There are some obvious noir elements in the photography and the heavies that make it easy to understand why Eddie Muller would program it for Noir Alley. The fact that I consider it more of a crime/suspense movie than a noir doesn't mean I didn't like it, however. It's quite well done for a movie on a budget, with a fairly effective story and good characterizations, especially from Rambeau.

Abandoned is available on DVD from Universal's MOD scheme, and is definitely worth a watch.

Tuesday, March 26, 2024

Black Belt Jones

Some time back, TCM ran the blaxploitation movie Black Belt Jones. It's one of the blaxpoitation films I have to admit I had never even herd of, let alone seen, before TCM showed it, so I decided to record it. As is always the case, having recently watched it, I can now do the review on it.

The movie starts off with a James Bond film-style pre-credits sequence of a meeting at a winery. One guy is about to give two other guys a large sum of money for some pictures in what is apparently a form of blackmail. The guys who have the pictures, however, double-cross the blackmail victim by garrotting him! And then, during the credits, a black martial arts expert who is of course the titular "Black Belt" Jones (Jim Kelly) takes on an entire gang of what must be the most stupid criminals on film, the members of the gang trying to take down Jones one at a time.

Jones then meets with what seem to be federal law enforcement types, who inform him that three of their men were killed by the people involved with the winery, who are apparently involved with the Mob and have connections with some very highly politically-connected people. The people think Jones is the only one who can take them down, while he understandably doesn't want to be the fourth dead guy.

Jones, being an expert at karate, is friends with the guy who runs the local inner-city dojo/community center, Pop Byrd (Scatman Crothers). Pop is involved with all of this because he borrowed a fair amount of money from a guy named Pinky to be able to open up that dojo. What he didn't know is that Pinky had obtained that money from the Mob. All of this is relevant because the dojo is the last property in a district where the "respectable" city fathers want to build something but apparently can't use eminent domain to buy the dojo. The Mob wants to buy the dojo before the folks building the new place can get it, in order to be able to sell it at an exorbitant price to the buyer who really needs it.

Pinky tries to take down the dojo, but since they know martial arts they're able to stop him the first time. So he tries something more like persuasion, but accidentally kills Pop in the process. In any case, Pop doesn't actually own the dojo; that's his estranged daughter Sydney (Gloria Hendry). Jones finds Sydney, and teams up with her to help take down the Mob and Pinky.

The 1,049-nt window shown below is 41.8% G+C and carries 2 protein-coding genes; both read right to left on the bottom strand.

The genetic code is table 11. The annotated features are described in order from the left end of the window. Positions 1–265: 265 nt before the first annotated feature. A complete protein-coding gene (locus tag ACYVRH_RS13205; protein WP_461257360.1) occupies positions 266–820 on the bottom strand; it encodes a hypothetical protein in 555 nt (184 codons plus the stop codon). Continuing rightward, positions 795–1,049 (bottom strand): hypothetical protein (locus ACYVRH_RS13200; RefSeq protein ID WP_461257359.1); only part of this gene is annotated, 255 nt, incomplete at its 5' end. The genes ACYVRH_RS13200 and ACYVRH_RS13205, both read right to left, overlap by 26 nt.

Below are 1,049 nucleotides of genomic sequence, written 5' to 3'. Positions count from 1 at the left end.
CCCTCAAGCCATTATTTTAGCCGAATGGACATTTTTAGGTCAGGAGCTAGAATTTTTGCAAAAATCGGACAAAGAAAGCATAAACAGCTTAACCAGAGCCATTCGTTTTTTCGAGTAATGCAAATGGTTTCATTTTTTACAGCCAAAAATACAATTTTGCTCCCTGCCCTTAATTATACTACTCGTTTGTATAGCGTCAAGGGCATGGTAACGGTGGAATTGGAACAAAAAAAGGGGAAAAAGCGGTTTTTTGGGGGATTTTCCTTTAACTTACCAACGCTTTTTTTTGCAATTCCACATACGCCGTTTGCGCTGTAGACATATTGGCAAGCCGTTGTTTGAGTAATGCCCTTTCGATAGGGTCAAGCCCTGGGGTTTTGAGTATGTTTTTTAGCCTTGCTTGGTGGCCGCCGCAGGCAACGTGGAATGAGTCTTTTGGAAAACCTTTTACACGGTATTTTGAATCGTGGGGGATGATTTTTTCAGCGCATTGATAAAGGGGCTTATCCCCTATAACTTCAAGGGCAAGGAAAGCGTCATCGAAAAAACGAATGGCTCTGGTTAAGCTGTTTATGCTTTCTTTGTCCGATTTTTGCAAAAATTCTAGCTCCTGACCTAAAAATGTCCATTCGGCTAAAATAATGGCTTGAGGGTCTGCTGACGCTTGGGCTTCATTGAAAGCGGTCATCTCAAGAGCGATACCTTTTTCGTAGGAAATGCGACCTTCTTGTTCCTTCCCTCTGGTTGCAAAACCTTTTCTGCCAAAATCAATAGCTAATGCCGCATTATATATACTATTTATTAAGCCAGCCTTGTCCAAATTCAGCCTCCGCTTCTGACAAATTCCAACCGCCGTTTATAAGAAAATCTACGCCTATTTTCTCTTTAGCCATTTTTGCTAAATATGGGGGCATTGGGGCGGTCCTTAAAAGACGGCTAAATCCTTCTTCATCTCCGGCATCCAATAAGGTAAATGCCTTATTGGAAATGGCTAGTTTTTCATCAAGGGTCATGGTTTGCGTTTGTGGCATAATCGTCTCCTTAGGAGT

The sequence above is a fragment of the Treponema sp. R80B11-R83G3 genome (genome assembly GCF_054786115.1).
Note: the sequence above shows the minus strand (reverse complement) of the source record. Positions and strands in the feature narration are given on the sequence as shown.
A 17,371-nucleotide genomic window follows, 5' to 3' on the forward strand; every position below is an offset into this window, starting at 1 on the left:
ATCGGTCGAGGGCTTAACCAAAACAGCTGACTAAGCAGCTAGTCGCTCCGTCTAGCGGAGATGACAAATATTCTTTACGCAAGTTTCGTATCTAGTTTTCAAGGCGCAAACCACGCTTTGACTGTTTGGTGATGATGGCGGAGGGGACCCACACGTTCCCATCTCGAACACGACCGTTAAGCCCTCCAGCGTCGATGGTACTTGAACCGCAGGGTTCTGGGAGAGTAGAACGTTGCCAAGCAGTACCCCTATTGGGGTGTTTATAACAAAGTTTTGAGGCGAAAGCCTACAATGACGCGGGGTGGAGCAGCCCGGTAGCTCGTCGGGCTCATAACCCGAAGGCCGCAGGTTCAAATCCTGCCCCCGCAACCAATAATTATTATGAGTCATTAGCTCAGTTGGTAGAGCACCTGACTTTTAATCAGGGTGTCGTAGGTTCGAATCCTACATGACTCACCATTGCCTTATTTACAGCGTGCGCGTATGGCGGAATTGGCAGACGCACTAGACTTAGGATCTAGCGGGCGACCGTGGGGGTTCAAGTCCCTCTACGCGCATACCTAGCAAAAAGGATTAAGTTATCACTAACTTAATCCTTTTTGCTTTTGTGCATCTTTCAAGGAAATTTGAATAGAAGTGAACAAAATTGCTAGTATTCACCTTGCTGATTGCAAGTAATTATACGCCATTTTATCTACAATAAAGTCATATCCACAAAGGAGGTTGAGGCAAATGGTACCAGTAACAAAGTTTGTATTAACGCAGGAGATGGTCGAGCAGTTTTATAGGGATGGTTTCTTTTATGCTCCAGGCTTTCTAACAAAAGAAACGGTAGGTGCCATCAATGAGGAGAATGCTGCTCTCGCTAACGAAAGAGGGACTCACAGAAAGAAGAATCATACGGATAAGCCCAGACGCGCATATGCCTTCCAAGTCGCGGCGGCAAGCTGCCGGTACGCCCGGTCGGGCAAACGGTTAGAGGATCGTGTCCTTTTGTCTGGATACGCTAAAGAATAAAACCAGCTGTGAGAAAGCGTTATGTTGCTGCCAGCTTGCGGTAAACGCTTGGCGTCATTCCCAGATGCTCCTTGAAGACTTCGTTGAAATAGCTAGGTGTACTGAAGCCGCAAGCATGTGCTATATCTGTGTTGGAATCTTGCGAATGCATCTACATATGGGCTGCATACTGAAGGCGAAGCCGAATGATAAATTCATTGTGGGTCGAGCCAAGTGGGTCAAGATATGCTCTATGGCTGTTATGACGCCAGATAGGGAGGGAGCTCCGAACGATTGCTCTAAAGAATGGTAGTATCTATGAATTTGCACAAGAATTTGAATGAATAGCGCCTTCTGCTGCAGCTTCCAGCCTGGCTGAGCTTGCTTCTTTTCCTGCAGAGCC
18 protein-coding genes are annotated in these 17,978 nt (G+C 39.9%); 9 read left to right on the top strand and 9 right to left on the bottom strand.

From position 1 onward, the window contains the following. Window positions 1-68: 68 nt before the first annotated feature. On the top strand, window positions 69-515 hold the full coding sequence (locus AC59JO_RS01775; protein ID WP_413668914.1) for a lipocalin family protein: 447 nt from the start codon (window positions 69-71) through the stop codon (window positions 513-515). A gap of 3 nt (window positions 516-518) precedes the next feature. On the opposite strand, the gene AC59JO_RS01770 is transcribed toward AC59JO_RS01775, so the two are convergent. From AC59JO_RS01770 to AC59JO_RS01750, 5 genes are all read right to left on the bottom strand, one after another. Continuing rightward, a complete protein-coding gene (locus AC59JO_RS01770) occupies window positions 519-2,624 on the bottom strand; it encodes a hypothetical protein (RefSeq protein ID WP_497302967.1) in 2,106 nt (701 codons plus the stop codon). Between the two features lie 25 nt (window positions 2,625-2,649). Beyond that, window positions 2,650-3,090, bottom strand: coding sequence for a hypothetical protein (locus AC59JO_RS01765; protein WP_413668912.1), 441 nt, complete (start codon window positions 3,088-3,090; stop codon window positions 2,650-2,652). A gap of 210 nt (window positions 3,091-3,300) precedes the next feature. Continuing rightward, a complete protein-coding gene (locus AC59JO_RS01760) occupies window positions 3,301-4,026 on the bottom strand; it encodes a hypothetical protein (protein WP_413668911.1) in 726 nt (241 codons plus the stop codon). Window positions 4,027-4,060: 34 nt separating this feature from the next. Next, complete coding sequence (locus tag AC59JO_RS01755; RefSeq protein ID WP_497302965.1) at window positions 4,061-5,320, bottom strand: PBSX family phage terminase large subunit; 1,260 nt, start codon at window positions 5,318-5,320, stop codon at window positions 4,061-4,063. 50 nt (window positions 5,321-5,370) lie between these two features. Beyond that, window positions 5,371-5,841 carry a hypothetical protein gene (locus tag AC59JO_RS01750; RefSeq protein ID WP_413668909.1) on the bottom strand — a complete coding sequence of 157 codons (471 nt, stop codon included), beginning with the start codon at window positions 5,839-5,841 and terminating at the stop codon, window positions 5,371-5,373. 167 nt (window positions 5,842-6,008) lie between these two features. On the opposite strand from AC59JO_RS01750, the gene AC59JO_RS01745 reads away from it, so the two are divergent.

Or at least, that's what the plot is supposed to be. Unfortunately, Black Belt Jones doesn't quite work, in part because the story is a bit hard to follow, but more because the fight scenes strain credulity too much. I mentioned that the criminals in the opening credits are incredibly stupid, but the later fight scenes also have people trying to take down Jones who are so dumb you wonder how they got this far. Just hire a sniper or something to get Jones.

It also doesn't help that the acting is lousy. I'm sorry to say that Jim Kelly is one of the weakest stars I've seen in any of the blaxploitation films, at least those that got a release from a serious studio and not the more independent stuff. Still, because it's a blaxploitation movie and a martial arts movie, there are a lot of people who have elevated Black Belt Jones to the status of a cult film. So it's definitely worth watching once so you can judge for yourself.

Monday, March 25, 2024

Our Old Car

One of the shorts that showed up in the end of the time slot for one of the movies I recently watched was one of the shorts in the John Nesbitt's Passing Parade series: Our Old Car.

There's not a whole lot here, in many ways even less than in other entries in the series. John grew up with his family in one of the houses on the MGM back lot starting at the turn of the 20th century. Dad (Arthur Space) bought a series of cars, starting with a 1900-modely roadster that frightened his wife (Jacqueline White), she not having been close to a car before. As the decades go by, the family gets better and better cars, notably a Stanley Steamer, with John narrating how the technical specs on each car are better than the previous one.